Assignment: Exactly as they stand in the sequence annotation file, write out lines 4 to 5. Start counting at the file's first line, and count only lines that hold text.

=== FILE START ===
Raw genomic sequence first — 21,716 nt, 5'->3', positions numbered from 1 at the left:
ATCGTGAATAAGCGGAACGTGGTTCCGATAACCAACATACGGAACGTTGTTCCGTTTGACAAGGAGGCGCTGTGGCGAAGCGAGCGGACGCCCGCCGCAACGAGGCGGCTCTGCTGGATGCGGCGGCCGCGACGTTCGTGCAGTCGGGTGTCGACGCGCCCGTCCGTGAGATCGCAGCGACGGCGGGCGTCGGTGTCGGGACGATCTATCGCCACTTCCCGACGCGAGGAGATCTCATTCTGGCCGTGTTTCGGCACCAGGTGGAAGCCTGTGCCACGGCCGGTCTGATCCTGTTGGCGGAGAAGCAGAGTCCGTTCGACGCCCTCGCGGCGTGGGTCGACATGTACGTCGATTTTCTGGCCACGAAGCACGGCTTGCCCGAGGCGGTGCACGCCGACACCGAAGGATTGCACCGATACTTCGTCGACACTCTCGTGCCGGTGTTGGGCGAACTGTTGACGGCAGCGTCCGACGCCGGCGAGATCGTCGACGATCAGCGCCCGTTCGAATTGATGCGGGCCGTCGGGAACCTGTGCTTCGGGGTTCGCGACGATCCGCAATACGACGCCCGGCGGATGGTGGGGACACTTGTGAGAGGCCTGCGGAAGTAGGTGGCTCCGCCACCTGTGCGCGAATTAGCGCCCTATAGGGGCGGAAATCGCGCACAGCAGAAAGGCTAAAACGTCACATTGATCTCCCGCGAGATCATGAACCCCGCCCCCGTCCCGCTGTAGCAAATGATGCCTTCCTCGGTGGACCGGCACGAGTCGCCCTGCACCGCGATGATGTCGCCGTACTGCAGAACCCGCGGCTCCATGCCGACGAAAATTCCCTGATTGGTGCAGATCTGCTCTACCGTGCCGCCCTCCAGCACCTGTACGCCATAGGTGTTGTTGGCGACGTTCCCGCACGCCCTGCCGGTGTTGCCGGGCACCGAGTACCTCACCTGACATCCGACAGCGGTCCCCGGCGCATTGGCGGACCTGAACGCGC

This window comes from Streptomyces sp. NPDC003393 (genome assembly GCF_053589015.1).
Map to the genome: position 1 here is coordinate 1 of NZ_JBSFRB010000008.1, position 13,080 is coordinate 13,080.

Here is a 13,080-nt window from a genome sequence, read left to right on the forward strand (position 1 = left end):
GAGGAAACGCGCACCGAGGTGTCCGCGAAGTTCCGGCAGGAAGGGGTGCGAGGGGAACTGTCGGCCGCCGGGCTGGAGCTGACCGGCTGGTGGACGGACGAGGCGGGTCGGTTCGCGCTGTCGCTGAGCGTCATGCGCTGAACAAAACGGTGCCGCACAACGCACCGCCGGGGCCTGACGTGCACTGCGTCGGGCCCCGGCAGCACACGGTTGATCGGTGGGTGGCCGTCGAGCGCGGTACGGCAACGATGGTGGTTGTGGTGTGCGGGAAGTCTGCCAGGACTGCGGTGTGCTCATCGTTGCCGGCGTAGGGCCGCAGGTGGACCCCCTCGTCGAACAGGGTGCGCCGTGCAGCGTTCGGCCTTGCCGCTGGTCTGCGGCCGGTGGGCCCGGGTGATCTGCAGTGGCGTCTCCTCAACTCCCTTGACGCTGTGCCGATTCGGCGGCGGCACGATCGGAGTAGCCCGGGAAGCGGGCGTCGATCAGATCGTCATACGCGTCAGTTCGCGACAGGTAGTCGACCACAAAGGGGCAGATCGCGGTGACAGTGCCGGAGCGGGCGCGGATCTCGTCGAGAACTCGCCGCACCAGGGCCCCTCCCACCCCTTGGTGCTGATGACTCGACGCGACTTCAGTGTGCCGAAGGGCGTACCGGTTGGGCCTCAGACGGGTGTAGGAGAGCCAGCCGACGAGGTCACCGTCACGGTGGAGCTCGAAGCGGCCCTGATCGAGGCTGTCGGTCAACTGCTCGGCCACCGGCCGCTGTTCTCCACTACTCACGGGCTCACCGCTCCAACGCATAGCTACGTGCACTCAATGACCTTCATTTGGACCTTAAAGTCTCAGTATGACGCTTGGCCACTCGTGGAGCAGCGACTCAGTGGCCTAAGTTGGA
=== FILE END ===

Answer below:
Map to the genome: position 1 here is coordinate 1 of NZ_JBSFRB010000008.1, position 13,080 is coordinate 13,080.

Here is a 13,080-nt window from a genome sequence, read left to right on the forward strand (position 1 = left end):